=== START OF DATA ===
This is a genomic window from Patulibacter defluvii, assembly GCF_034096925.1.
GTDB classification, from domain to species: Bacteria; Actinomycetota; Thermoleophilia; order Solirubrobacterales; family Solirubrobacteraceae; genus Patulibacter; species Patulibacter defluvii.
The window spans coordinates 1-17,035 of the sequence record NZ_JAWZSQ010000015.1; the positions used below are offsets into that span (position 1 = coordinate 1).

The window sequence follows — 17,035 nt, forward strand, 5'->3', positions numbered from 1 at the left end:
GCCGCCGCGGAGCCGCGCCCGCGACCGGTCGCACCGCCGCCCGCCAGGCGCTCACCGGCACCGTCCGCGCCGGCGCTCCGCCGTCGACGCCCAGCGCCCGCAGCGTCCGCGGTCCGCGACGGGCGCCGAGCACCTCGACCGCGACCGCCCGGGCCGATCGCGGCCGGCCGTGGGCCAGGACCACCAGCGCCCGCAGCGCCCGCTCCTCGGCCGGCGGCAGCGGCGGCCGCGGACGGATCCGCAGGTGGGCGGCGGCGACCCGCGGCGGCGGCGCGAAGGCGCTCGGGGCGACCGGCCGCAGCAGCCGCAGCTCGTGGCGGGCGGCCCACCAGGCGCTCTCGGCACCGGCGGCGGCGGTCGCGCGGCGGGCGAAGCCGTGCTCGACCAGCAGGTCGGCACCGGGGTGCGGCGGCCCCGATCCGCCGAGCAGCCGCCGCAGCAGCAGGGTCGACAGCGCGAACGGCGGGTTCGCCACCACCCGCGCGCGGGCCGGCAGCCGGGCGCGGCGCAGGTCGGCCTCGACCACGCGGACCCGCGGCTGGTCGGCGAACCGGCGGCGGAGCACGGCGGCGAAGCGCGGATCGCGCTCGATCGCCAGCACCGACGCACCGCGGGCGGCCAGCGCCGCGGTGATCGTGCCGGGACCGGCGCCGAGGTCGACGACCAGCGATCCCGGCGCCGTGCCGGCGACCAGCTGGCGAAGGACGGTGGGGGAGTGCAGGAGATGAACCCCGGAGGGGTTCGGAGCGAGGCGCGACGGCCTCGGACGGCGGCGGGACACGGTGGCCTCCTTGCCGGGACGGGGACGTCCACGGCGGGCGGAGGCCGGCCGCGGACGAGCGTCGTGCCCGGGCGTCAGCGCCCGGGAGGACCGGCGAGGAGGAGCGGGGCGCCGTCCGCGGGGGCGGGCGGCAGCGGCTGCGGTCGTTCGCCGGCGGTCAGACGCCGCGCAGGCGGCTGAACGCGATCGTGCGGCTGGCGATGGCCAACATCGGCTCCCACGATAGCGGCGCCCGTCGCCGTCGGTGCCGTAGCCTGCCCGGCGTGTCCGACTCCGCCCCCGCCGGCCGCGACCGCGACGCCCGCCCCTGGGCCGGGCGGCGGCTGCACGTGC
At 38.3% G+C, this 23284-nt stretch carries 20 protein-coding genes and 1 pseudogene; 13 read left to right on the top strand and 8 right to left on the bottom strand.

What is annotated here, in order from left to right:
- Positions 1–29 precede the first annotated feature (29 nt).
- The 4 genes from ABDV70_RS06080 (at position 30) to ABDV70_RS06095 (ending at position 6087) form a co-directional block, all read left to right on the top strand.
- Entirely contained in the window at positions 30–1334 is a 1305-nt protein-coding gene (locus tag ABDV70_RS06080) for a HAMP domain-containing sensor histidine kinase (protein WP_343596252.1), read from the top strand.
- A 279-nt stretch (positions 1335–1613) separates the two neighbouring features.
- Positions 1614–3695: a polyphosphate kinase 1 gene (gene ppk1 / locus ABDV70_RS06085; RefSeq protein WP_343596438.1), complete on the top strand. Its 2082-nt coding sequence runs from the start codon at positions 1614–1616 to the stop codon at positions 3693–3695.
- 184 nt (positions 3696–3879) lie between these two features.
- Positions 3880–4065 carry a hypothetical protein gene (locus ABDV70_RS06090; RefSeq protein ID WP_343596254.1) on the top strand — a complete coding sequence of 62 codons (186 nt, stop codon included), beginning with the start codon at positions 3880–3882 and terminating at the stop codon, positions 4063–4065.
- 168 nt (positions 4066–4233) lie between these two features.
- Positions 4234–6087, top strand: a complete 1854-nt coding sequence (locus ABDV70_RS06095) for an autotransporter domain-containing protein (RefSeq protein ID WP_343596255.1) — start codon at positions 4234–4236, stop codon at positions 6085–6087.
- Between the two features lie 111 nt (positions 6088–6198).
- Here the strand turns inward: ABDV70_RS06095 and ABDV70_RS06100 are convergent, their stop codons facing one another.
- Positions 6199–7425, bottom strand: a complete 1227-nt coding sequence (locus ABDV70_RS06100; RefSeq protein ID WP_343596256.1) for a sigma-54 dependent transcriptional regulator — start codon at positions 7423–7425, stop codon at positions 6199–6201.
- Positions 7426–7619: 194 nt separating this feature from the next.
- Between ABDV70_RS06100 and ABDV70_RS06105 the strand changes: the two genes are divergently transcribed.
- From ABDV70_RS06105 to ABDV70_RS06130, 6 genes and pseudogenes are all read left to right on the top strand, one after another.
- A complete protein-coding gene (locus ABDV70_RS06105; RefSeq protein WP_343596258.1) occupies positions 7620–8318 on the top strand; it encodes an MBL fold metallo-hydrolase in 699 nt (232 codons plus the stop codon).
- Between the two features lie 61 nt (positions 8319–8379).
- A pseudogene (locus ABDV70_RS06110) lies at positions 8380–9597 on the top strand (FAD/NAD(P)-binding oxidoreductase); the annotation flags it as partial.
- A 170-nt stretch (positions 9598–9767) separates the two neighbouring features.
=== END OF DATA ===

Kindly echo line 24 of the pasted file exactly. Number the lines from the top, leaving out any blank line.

- Between the two features lie 61 nt (positions 8319–8379).